At the organizational level, leaders can create and support Employee Resource Groups (ERGs), as well as seek out neuroinclusion training. Employers can also provide a list of proactive workplace accommodations for all employees. “This can include flexible schedules, clear communication, adjusting the work environment (ie: having quiet spaces where employees work if they are feeling overstimulated), and access to tools and resources that can help manage symptoms such as a standing desk and work checklists,” says Mayer. “In a past job, my desk was located next to the department printer, which made it very hard for me to stay focused. A simple relocation of my desk space helped to avoid distraction and stay on task.”

Turning ADHD into an asset

What many people miss about ADHD and other learning and attention differences is that they’re not all bad. In fact, for those with ADHD, the attention deficit for certain tasks is often offset by particular brilliance in other competencies. “We will outperform and outpace many of our neurotypical (‘normal’) peers when conditions are right and the support we need is in place,” asserts Mayer.

“As a result of our core strengths of creativity, resourcefulness and drive,” he continues, “those of us with ADHD are able to lead companies, industries and even global movements.” Mayer points to companies like Tesla, Jet Blue Airways, and Virgin Media group, the band Maroon 5, the show Shark Tank and shoe brand Steve Madden—all of which are helmed by neurodivergent people.

But you don’t have to be a trailblazer to succeed as a worker with ADHD. When I asked Mayer what type of work is best for those with ADHD, he responded, “No brain—neurodivergent or not—is the same. Therefore, there is no ‘one size fits all’ answer when it comes to what career is best for people with ADHD.”

However, work that is dynamic, varied and allows for flexibility and movement can be of particular interest, he says. “Occupations that require short, intense bursts of energy and focus such as Entrepreneurship, Emergency Medical Services, Entertainment and creative industries may be especially good fits for ADHD brains,” says Mayer. “As I like to say, ‘we are sprinters, not marathoners’ due to our preference for careers that require hyperfocus during high stress moments, and our natural aversion to predictable kinds of work.”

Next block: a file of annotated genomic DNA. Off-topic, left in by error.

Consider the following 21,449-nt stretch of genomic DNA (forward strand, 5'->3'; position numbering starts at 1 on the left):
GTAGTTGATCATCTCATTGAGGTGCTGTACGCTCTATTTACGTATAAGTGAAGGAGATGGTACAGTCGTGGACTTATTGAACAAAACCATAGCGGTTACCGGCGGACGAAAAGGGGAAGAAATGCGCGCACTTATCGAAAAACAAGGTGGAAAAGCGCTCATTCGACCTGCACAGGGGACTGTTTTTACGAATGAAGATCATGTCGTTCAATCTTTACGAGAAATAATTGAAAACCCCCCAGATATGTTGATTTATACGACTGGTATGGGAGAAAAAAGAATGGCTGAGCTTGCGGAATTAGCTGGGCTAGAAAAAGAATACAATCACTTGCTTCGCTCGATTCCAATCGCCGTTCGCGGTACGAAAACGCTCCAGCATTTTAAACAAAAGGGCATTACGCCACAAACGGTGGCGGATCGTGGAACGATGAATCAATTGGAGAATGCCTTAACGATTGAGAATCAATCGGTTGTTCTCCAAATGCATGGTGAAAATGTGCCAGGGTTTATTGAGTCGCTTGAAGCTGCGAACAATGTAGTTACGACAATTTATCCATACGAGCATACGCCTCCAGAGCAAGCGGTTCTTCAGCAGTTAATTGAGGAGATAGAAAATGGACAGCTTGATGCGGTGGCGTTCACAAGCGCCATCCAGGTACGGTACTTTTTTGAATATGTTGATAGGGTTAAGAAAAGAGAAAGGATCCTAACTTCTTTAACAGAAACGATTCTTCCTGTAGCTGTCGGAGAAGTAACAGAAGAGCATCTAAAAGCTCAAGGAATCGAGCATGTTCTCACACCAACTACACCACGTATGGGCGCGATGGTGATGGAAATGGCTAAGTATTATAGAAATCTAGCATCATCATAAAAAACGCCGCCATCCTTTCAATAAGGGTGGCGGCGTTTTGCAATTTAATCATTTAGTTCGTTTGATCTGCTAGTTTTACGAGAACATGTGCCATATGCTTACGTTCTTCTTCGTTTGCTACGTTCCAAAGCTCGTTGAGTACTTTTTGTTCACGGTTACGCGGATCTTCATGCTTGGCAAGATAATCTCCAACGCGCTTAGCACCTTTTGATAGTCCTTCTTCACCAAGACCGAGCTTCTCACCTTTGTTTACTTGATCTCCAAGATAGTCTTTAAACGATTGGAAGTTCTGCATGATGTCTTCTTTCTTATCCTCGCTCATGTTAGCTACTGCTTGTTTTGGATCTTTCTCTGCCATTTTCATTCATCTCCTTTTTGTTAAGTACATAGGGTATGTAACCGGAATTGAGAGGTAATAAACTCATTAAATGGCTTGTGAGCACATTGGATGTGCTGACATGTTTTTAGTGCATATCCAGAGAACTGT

Additionally, ADHD employees may benefit from a structured environment with clear expectations and regular feedback from management. What they need most, says Mayer, is support, understanding and acceptance. It’s not all that different from what neurotypical employees need, is it?

The asset of neurodiversity

For those struggling to reframing their ADHD as a positive in the workplace, Mayer urges them to find work that works for their ADHD, rather than against it. “We must work in our strengths,” he says. “It’s not your fault that you have ADHD, but it is your responsibility to figure out how to manage it.”

At the organizational level, Mayer avers that it’s easy to see people as the biggest expense and miss the fact that they’re also the most valuable asset. “Neurodiverse employees are valuable to the organization because of their unique perspectives, creativity and problem-solving abilities,” he says. “Employees with ADHD may bring diversity of thought, which can help companies to stay innovative in a competitive marketplace.

“It’s time for corporate leadership teams to wake up to the reality that they have invisible talent hiding within their ranks.”